Tuesday, August 7, 2007

Top-Cut Buns

You might think making a lobster roll would be the easiest thing in the world, more or less like falling off a log in your sleep, but that would be a mistake. A lobster roll is no mere sandwich. A couple of serious protocols pertain. Here, I'll tell you why.

First, consider the bun you plan to stuff with your lobster meat. You may have read a description in a cookbook or a magazine recipe where the author says, simply spread the lobster meat inside a hot dog roll. Wrong. I can't tell you what a disappointment it is to see so many authors and so-called authorities simply skip over the first essential step of making a lobster roll. And that is finding some good, authentic top-cut buns.

Top-cut buns do look a little like your garden variety hot dog roll, I'll grant you that, but there are crucial differences to consider. The most important is, of course, that unlike hot dog rolls, which are sliced through the width of the bun, top-cut buns--as the name implies--are sliced on a vertical axis, beginning at the top.

If you examine a top-cut bun closely, you'll see that what it resembles more than anything, when viewed from the top down, is two extra-thick slices of ordinary bread pressed closely together. The top of the buns are browned, like a normal bread loaf. More significantly, this leaves the sides of the buns exposed and creamy white, perfect for browning with a knob of melted butter in the bottom of a heavy skillet. And that's the ideal for a lobster roll: buns browned and exquisitely crisped on the sides. This is something you cannot do with your every day hot dog bun.

I have looked all over the District of Columbia for top-cut buns and haven't found any. I didn't really expect to. Top-cup cut buns seem to be a New England phenomenon, offered for sale in the local supermarket under such brand names as Country Kitchen from the LePage Bakeries in Auburn, Maine. (Incongruously, Country Kitchen calls their buns "Frankfurter Rolls," which only confuses matters further. But don't be fooled.)

There are other brands that I suspect you will find nowhere but in the range of the Boston Red Sox fan base, although I could be wrong. If you are desperate for a lobster roll and, like those of us in the District of Columbia, are not in the top-cut bun distribution area, I suppose you could use an ordinary hot dog roll. Try browning the inside of the bun, spread out flat in melted butter in the bottom of a heavy skillet.

Now the lobster filling is actually the simplest part, assuming you've spent the requisite time picking over your lobsters cooked the night before to salvage every last delectable morsel. As I mentioned before, this is usually a task taken up by our friend Shelly, who grew up in South Freeport, Maine, within spitting distance of the lobster boats tied up in the marina, and has been eating lobster since she had teeth to chew with.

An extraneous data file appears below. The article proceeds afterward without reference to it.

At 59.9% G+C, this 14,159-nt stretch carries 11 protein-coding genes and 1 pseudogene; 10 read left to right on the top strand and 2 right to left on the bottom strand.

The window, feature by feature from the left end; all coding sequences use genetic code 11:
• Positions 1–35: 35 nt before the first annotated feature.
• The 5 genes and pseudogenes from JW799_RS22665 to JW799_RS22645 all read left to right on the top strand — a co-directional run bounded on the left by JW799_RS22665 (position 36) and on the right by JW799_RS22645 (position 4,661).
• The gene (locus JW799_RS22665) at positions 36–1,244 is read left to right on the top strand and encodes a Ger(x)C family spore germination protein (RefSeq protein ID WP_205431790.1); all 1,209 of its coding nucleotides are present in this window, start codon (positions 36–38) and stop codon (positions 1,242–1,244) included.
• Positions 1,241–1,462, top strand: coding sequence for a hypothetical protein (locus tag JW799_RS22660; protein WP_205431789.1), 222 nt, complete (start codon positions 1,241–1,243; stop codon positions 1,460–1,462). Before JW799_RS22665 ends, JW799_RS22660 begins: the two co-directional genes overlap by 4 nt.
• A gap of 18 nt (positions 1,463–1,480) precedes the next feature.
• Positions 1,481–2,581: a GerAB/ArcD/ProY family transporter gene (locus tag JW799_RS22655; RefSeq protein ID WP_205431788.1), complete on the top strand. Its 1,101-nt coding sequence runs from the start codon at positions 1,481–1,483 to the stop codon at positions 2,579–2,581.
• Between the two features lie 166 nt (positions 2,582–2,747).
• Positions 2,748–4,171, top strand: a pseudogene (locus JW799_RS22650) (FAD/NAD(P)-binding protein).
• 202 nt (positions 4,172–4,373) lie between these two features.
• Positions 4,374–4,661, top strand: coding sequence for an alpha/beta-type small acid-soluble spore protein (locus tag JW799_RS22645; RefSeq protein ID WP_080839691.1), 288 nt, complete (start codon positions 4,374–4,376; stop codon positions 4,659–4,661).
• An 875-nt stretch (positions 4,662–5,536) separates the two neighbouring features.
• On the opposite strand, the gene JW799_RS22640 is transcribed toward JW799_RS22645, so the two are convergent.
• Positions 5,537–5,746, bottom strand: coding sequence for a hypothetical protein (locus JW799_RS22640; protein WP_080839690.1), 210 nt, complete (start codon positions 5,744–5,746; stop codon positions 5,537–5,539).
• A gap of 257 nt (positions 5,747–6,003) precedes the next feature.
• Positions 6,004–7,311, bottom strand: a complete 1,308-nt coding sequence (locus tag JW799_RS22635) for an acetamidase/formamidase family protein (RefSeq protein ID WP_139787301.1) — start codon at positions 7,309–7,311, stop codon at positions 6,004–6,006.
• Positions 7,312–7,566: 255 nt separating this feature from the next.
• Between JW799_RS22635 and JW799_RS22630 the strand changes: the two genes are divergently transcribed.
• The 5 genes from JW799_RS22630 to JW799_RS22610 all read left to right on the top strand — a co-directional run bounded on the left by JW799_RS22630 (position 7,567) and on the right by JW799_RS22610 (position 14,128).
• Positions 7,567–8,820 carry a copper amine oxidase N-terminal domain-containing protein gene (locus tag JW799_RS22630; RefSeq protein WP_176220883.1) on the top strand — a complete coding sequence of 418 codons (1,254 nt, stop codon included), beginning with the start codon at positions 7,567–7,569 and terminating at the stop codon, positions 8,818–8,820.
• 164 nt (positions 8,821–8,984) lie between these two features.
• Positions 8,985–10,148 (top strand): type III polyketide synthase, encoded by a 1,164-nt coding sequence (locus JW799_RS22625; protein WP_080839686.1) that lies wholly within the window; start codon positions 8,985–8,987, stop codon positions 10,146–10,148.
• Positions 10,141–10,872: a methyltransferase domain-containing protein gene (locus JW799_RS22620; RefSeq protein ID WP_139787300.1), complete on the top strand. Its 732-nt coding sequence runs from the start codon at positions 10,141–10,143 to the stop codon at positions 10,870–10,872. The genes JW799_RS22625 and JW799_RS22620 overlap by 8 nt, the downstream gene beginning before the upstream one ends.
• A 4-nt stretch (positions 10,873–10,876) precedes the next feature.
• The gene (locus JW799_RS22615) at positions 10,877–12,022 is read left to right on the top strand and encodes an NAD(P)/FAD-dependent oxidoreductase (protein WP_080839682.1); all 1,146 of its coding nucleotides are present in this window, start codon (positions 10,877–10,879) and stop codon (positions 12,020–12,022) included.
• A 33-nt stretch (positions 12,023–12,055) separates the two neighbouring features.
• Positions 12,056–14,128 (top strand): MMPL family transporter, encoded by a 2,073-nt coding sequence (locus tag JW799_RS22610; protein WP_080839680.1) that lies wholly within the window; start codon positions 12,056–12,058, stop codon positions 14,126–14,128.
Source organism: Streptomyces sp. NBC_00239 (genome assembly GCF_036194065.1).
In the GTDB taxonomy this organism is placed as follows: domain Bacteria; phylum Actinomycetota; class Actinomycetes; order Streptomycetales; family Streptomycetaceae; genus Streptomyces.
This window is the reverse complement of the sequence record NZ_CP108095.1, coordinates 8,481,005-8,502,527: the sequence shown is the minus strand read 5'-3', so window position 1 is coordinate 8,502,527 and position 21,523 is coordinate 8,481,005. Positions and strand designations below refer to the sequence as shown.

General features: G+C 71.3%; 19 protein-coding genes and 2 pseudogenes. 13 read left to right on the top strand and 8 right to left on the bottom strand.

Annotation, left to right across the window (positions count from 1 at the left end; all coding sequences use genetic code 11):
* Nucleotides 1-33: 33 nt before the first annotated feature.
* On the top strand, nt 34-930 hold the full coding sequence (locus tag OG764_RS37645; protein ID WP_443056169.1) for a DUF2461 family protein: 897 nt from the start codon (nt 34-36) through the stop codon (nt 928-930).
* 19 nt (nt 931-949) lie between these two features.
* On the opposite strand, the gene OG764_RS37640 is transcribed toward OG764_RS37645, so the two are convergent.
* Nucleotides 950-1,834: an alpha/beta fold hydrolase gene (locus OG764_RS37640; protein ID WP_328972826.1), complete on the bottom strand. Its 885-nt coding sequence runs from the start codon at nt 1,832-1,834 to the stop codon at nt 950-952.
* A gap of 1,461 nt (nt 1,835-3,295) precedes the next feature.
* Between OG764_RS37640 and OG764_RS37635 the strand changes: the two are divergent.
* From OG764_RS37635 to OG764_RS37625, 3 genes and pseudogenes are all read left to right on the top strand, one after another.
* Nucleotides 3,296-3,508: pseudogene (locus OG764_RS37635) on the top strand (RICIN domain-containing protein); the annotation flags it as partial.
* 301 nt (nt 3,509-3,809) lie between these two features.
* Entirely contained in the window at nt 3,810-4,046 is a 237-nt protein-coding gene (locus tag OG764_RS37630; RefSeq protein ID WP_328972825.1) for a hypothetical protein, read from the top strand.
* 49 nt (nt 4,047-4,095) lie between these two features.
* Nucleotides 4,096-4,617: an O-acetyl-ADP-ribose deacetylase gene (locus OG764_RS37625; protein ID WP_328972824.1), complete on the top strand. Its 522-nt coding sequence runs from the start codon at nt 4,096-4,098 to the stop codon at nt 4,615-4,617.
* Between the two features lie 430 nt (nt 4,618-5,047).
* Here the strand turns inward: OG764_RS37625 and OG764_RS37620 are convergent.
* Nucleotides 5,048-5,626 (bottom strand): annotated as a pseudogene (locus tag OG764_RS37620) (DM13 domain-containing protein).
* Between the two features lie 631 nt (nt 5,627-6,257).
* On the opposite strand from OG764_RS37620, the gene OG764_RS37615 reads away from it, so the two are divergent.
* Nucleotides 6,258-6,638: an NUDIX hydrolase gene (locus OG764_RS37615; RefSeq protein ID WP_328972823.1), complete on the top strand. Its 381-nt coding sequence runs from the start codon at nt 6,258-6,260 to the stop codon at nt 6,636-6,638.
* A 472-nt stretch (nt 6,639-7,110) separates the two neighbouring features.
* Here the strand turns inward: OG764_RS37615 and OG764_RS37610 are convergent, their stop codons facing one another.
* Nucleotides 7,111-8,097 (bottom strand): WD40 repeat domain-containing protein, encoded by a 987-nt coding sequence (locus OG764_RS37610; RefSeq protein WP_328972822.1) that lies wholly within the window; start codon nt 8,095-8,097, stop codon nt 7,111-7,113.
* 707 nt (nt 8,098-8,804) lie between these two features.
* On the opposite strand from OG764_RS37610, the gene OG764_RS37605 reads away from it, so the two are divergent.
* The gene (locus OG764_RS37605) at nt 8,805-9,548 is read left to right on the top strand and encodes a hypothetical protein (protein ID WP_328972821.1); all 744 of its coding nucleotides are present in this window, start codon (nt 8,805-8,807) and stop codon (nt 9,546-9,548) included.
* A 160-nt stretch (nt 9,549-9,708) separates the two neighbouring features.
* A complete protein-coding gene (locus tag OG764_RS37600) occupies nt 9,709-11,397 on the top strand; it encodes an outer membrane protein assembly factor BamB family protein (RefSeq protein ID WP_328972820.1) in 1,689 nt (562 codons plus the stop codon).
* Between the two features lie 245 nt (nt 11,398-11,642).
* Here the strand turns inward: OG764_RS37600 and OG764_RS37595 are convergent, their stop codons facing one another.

Shelly approaches this task of picking with an unusual zeal that I believe suits her personality. She is a dedicated public defense attorney--in fact, dean of a public law school dedicated to public service--and I think this dedication to public service carries over into her lobster picking. It is rather a thankless task, searching out every last bit of edible meat amongst all the little nooks and cartilaginous crannies of the lobster carcass. But someone obviously has to do it, and none better than a dedicated public servant.

For god and humanity, I say.

Shelly also has some very specific thoughts on how the lobster should be dressed. Apparently many magazine editors and cookbook authors cringe at the idea of so few ingredients being listed for the lobster roll fitting, because you will see celery, onions, parsley and all sorts of other things suggested. But I think Shelly's way is best and that is to mess with the lobster hardly at all and just let the pure lobster flavor shine through. If anything, add a scant amount of mayonnaise--enough to barely hold the meat together in a delicate unctuousness--salt, freshly ground pepper and a squirt of lemon. Toss the ingredients together and fill your toasted bun to your heart's content.

Serve the lobster roll with some artisan potato chips. We like the Cape Cod brand, but you could even serve chips you make yourself. A cold beer works nicely to wash it down, but you should have the beverage of your choice. If you can't finish all the lobster (a ridiculous thought, I know) it will be fine as a snack later, or the next day.


MA said...

Hmmmm, Shelly is a picker and a sharer? Must be nice.

My hubcap is a picker and a hoarder. We have dungeness crab instead of Maine lobsters. But long after I have ripped my crab or lobster out of the shell and inhaled it, he is still sucking the joints of his crustacean and admiring his stockpile of tender, sweet briny meat. That's why God made sharp little cocktail forks......to threaten those who fail to share. And, he would be sooooo happy with Shelly's purist method of preparing the lobster roll filling. I once suggested we try a different way of preparing our 400th meal of Dungeness Crab only to be called a traitor and a fool. Carry on. Have a good vacation.

Ed Bruske said...

MA, Shelly shared not once, but three or four times. I don't know if I've ever tasted Dungenes crab. It's bound to be good if prepared like these lobster rolls.